Are calendars just to mark dates or to follow up with anniversaries? Can a calendar transcend time? If you think yes, then your belief is valid. Kolkata based Archan Mukherjee has come up with a unique calendar which will take you back to the colonial period of Kolkata (Oops, Calcutta I mean), yet make perfect relevance to the present day.
How would have been the lives of queer men and women in the colonial period? This calendar portrays some of the answers to that question. ‘A Silent Saga’ is more than a calendar; it takes you through a small trip down the memory lane with interesting characters, sharp tones, colonial settings and candid moments. It’s a very well researched imaginative portrayal of queer characters from colonial Calcutta.
It took five months of digging into old books, paintings, photographs, historical references and political records. “Since the photographs had to look as though they were taken during the colonial era, a lot of emphasis was placed on the style of photography. The idea was to make people believe as though these photographs were taken back then and were accidentally found today,” says Archan.
Each photograph is unique and has a small story to share. ‘The lesbian couple in the studio’ is based on the stories of elite women from Calcutta visiting London during 1910-20 and being exposed to the open-minded western lifestyles. ‘The boys at picnic’ is from the period 1930-45 where personal camera had become affordable by the affluent class. ‘The husband with his wife standing behind with another woman’ is another interesting photograph which speaks volumes of the hidden lives from that period which was lost in oblivion. ‘The studio photograph of a transgender performing artist’ depicts the time when it was common for male actors to portray female characters on stage.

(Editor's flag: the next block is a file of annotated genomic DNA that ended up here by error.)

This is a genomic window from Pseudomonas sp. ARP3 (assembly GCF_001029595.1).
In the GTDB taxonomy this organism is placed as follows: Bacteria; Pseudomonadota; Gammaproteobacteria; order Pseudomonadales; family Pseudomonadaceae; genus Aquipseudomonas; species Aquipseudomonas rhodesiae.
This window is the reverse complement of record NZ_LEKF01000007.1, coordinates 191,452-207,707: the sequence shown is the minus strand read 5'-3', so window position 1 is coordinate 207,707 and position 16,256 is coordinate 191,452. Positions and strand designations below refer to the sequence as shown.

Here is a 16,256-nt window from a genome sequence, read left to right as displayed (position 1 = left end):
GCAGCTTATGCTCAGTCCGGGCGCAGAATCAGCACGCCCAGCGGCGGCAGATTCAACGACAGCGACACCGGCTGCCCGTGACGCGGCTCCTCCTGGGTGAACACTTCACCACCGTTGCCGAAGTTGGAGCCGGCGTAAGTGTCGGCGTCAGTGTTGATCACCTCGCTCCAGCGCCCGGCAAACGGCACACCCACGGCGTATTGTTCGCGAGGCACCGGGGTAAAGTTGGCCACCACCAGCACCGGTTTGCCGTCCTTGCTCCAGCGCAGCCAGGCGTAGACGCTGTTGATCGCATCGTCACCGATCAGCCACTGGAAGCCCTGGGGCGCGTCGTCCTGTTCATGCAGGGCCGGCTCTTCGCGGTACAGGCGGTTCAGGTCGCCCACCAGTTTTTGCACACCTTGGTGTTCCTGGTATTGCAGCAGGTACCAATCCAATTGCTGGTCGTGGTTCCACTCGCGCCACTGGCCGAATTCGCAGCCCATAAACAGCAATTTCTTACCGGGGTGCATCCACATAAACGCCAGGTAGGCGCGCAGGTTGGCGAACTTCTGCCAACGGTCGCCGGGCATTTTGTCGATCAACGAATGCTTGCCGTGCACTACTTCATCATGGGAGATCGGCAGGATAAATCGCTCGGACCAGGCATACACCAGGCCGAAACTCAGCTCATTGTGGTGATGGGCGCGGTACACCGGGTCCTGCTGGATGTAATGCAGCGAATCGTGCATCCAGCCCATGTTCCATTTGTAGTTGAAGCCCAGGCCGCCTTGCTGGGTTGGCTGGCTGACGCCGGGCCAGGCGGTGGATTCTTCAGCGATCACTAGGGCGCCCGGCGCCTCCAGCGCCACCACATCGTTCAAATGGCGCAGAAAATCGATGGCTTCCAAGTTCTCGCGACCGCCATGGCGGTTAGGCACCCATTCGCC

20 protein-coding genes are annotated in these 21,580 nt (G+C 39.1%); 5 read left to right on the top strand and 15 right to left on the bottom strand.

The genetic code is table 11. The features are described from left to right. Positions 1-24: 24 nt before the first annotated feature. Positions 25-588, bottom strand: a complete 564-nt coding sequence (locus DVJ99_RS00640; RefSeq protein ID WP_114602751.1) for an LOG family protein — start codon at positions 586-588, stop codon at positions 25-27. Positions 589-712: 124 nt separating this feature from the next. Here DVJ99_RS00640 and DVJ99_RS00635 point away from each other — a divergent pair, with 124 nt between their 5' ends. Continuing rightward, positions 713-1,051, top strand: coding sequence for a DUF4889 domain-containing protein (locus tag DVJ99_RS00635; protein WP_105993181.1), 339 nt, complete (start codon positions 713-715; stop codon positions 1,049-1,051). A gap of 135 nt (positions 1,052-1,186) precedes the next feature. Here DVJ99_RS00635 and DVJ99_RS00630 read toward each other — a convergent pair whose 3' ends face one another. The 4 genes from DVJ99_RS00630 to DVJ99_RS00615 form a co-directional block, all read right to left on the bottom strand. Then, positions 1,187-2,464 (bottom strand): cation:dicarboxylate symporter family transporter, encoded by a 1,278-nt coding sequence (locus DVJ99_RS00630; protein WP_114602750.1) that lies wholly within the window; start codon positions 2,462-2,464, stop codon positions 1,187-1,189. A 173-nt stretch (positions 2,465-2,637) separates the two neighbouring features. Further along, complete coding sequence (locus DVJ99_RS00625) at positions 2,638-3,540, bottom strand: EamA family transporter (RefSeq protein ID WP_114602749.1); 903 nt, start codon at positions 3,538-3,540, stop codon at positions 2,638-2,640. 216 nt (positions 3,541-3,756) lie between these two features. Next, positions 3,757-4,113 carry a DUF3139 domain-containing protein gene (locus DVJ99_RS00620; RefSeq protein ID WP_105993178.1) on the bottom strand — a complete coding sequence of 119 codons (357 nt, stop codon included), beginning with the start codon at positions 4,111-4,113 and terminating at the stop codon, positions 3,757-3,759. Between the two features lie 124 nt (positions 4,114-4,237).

‘A Silent Saga’ addresses the unrecognized lifestyle that has always been a part of our proud heritage. “The entire idea of a queer calendar came to me on that gloomy evening when director Rituporno Ghosh passed away. I was standing in Nadan (where his body was kept for the last glance) and thinking about his contribution towards the queer movement through his artistic cinema that created awareness. I thought how could I contribute (however small it may be) to carry the movement forward. And that is how this idea emerged,” explains Archan.
A doctor by profession and pursuing his masters currently, Archan Mukherjee started learning photography during his modeling days and the art attracted him more than any other commercial ventures he had taken up. “Queer life has always been put to oblivion. Set in colonial Calcutta, this docu-fiction calendar is a tribute to all who were forced to live their real lives in silence,” he adds.
The calendar was launched in November 2013 and was sold out within two months of its launch. Archan has already started conceptualizing his images for the next year.